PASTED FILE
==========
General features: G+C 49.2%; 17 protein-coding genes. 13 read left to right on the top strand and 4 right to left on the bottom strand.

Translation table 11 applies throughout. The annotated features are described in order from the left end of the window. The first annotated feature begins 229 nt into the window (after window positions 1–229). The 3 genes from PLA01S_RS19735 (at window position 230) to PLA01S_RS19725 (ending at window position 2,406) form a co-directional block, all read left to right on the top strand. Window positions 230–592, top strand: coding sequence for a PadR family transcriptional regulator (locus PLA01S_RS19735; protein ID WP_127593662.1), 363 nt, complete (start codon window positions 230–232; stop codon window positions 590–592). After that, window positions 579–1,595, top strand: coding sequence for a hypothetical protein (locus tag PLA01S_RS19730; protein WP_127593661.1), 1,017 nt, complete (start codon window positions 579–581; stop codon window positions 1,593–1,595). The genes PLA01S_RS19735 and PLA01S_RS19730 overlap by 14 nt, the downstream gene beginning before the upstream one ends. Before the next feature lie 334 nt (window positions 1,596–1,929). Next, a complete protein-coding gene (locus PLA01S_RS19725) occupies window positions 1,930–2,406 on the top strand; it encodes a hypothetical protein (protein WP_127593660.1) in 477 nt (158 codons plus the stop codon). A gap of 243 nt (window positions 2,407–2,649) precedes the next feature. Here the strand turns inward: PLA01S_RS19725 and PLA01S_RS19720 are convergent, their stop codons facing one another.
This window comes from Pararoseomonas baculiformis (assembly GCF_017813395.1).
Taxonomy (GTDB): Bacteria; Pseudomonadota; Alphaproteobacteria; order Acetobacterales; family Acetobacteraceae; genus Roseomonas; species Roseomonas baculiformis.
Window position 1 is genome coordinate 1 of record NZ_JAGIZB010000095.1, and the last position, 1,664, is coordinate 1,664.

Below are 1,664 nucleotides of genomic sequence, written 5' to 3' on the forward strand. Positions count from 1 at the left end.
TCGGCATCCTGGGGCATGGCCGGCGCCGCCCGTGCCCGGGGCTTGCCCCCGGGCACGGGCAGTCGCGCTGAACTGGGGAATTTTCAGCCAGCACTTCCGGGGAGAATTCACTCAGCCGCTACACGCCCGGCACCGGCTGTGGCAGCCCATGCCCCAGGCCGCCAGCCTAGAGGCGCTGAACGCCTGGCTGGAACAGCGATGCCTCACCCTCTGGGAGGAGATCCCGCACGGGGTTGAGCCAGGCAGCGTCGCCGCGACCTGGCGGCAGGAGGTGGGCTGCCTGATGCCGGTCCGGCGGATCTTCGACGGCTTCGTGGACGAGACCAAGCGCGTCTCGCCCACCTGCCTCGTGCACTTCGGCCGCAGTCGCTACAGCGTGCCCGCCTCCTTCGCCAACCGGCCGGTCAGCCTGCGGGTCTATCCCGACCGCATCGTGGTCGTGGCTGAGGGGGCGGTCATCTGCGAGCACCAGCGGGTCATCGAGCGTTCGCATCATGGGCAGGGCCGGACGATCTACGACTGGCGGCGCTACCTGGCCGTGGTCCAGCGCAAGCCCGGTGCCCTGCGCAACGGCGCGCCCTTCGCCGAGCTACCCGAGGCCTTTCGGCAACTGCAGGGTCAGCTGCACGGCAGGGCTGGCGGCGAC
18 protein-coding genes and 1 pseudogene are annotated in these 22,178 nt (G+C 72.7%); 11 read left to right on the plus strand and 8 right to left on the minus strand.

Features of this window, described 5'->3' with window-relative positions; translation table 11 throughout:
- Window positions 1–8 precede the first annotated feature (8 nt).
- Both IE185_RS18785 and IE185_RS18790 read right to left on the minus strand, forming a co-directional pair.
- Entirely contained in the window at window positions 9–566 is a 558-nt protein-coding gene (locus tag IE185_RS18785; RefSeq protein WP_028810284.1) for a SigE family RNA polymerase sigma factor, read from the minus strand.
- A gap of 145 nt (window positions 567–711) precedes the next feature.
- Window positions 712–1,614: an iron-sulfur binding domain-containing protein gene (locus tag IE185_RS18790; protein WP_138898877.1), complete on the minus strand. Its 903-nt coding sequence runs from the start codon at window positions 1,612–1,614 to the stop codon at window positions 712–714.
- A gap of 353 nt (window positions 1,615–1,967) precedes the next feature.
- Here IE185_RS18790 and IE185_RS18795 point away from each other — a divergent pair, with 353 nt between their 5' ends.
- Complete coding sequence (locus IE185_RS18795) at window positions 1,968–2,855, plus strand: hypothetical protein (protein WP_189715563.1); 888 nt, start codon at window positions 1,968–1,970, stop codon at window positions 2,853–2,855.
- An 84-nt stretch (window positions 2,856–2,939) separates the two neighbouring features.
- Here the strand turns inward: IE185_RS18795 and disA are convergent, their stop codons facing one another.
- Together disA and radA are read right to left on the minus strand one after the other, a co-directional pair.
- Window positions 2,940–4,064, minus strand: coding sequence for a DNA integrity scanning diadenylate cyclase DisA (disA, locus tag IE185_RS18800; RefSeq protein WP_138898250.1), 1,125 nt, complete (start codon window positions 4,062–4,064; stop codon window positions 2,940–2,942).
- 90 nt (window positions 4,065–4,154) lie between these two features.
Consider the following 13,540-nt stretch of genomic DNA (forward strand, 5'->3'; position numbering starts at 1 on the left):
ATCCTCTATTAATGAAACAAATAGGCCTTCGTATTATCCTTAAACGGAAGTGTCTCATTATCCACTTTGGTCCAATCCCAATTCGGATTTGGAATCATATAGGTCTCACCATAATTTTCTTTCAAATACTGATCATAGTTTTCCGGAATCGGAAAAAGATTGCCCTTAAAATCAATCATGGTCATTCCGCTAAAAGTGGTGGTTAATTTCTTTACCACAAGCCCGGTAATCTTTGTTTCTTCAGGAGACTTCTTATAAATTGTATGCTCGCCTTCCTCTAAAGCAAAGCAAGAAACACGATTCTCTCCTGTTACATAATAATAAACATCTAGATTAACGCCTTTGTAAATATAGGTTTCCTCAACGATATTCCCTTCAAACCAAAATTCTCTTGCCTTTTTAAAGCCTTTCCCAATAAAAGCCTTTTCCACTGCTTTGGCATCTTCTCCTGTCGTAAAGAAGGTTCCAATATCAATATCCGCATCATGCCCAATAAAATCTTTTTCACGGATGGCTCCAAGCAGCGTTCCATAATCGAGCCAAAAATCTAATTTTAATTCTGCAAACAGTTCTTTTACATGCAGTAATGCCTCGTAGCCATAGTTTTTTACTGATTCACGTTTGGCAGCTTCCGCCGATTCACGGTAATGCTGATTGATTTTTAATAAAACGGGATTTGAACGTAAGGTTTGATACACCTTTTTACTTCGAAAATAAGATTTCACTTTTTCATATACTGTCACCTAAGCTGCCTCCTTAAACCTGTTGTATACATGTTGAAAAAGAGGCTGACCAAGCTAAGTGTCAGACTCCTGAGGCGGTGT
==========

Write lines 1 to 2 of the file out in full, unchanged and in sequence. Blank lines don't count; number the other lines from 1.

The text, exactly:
General features: G+C 49.2%; 17 protein-coding genes. 13 read left to right on the top strand and 4 right to left on the bottom strand.

Translation table 11 applies throughout. The annotated features are described in order from the left end of the window. The first annotated feature begins 229 nt into the window (after window positions 1–229). The 3 genes from PLA01S_RS19735 (at window position 230) to PLA01S_RS19725 (ending at window position 2,406) form a co-directional block, all read left to right on the top strand. Window positions 230–592, top strand: coding sequence for a PadR family transcriptional regulator (locus PLA01S_RS19735; protein ID WP_127593662.1), 363 nt, complete (start codon window positions 230–232; stop codon window positions 590–592). After that, window positions 579–1,595, top strand: coding sequence for a hypothetical protein (locus tag PLA01S_RS19730; protein WP_127593661.1), 1,017 nt, complete (start codon window positions 579–581; stop codon window positions 1,593–1,595). The genes PLA01S_RS19735 and PLA01S_RS19730 overlap by 14 nt, the downstream gene beginning before the upstream one ends. Before the next feature lie 334 nt (window positions 1,596–1,929). Next, a complete protein-coding gene (locus PLA01S_RS19725) occupies window positions 1,930–2,406 on the top strand; it encodes a hypothetical protein (protein WP_127593660.1) in 477 nt (158 codons plus the stop codon). A gap of 243 nt (window positions 2,407–2,649) precedes the next feature. Here the strand turns inward: PLA01S_RS19725 and PLA01S_RS19720 are convergent, their stop codons facing one another.